• Knowledge Of Subject: You have to really care about your subject. “I care enough to write this, even if nothing happens.”
• Knowledge Of Self: Do you like writing groups? Or solitude? Do you like to write for two hours a day – or all day? Do you need a lot of praise while works are in progress? “You have to have recognition of what your needs are while you’re writing.”
• Knowledge Of Audience: “Do not think you are going to be THE ONE who’s going to appeal to everybody.”
After that, Laurel said something that every writer who ever wants to be an agented, published author and sit on a bookstore shelf should embed in their hearts immediately, and refer to it daily: “You won’t get an agent and the agent won’t get a publisher unless they know where to put it on the shelf at Barnes & Noble. Period. If you want to be published, you have to accept that. You have to know your genre going into the book.”
I had to leave early to conduct a read & review with an attendee, but not before hearing a final gem from this very talented author, who opened her doors writing academic books on foreign countries for a young adult audience and then showed her deeper talent as a novelist: “In the end, we never find the right way to say anything. We find a way to say something that’s acceptable. Writing is really rewriting. It’s amazing how many ways we can say the same thing.”
• Quality of Writing: On Saturday, I had the privilege of conducting a read & critique with about 15 authors. They included fiction writers, a couple of non-fiction authors, a memoirist, and two poets (including 18-year-old Sonoma State University freshman Jake Pruett, perhaps the finest, most refined teen poet I have ever met. I was writing poetry at 18, but my verse was scribble compared to this. Get used to his name, poetry fans; you’re going to see it again). We blew off the 90-minute time allotment and spent a good two hours giving input and feedback on a wide variety of stories; we easily could’ve gone three or more hours. I’ve conducted these types of roundtables before at conferences, but never in 12 years of teaching have I been in a room where all 15 pieces ranged from very good to excellent, as in, ready to publish.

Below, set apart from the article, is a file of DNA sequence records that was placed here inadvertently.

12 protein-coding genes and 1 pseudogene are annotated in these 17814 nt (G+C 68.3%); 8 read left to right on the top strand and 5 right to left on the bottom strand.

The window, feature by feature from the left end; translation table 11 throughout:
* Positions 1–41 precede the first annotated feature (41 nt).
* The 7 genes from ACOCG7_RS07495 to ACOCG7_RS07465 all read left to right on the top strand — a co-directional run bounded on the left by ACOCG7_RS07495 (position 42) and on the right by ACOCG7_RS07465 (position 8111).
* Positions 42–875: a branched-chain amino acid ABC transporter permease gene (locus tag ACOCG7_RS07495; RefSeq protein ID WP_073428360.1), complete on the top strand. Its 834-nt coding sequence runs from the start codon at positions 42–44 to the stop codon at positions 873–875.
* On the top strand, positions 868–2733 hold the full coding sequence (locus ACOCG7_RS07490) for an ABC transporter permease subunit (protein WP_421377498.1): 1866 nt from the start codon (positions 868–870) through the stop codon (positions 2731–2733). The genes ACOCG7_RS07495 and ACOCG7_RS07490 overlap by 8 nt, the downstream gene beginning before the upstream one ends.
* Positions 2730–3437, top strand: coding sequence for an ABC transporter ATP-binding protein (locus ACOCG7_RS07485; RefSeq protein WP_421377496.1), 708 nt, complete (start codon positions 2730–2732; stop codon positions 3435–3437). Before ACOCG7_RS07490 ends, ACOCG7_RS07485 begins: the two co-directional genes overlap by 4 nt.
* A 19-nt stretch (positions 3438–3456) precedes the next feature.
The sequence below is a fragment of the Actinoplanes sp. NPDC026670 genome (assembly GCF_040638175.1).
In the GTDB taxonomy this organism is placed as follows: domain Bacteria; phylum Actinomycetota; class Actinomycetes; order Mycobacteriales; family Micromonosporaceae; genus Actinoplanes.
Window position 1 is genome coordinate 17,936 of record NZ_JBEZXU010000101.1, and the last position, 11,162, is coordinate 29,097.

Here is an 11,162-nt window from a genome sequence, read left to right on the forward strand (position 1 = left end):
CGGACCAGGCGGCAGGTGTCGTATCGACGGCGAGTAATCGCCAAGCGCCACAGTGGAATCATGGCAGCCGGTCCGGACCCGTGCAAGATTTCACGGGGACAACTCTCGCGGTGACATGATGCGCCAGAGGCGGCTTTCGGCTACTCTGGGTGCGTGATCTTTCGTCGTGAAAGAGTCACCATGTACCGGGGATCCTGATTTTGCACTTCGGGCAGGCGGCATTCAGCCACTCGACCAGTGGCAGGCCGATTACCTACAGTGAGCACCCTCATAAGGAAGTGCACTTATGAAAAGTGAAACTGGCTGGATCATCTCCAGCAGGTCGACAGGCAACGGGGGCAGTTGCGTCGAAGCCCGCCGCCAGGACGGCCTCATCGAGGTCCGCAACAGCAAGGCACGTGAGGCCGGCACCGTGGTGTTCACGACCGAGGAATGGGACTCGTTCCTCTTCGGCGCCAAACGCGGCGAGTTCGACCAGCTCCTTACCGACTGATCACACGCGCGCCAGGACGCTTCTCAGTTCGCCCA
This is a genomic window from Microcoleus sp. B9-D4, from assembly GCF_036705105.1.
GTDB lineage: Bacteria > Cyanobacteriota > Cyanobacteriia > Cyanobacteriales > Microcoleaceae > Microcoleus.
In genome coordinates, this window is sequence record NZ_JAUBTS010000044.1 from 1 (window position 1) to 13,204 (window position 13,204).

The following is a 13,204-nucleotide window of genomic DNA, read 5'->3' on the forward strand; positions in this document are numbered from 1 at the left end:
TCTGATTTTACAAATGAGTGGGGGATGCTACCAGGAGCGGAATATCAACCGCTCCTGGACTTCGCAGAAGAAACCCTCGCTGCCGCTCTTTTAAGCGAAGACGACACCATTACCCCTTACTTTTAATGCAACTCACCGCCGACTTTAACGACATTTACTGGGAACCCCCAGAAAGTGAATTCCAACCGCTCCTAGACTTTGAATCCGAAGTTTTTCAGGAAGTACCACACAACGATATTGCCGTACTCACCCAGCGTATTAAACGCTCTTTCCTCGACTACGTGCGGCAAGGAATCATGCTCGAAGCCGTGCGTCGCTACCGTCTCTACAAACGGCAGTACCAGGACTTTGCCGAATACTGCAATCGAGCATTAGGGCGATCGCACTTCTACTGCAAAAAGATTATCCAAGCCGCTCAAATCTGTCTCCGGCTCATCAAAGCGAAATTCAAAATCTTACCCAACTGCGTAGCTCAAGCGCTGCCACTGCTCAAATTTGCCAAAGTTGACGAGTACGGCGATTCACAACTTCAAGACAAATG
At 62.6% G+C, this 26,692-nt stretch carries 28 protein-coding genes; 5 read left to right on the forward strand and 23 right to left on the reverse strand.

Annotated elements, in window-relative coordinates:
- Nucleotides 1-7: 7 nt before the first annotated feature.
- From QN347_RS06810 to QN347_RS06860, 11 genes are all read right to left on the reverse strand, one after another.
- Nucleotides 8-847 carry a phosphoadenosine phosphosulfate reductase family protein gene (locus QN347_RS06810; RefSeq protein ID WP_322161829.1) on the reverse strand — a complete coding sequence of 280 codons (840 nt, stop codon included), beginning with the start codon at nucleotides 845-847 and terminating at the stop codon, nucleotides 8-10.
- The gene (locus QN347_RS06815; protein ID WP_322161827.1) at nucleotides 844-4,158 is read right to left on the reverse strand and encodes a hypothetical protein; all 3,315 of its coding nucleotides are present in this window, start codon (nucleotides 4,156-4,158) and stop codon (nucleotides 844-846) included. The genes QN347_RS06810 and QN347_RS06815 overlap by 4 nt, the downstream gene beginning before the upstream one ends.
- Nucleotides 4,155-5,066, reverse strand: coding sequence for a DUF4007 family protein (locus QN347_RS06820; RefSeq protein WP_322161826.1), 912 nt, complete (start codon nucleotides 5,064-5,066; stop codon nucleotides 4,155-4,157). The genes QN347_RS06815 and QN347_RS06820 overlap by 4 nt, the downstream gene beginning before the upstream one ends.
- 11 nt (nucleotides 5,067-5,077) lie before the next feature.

In fact, half the people in the room are now foregoing sleep and busily polishing their works because of editors and agents who saw the same thing I did. Trust me on this: there was a multi-author Facebook and email exchange happening at 1 a.m. this morning; everyone was working. What hit me were two things: their storylines, and their originality of style. They all had strong storylines, and they all had developed voices. None were published book authors – yet.
First point: There is a ton of great writing out there by authors just as hungry to reach their audiences as we are. Often hungrier. The only way to rise above it and see yourself on a bookshelf is to be so original in content and storyline, so resonant in voice, so infectious in the energy of your prose (or poetry) and so polished in your sentence structure and word choices that your book can’t help but sell itself. Do not submit until it’s as perfect as you can make it.
Second point: When the opportunity strikes, seize it and don’t let go. Create the circumstances that form your future as an author. That’s what the 1 a.m. Facebook and email exchange was all about.
Back with more from this magnificent conference …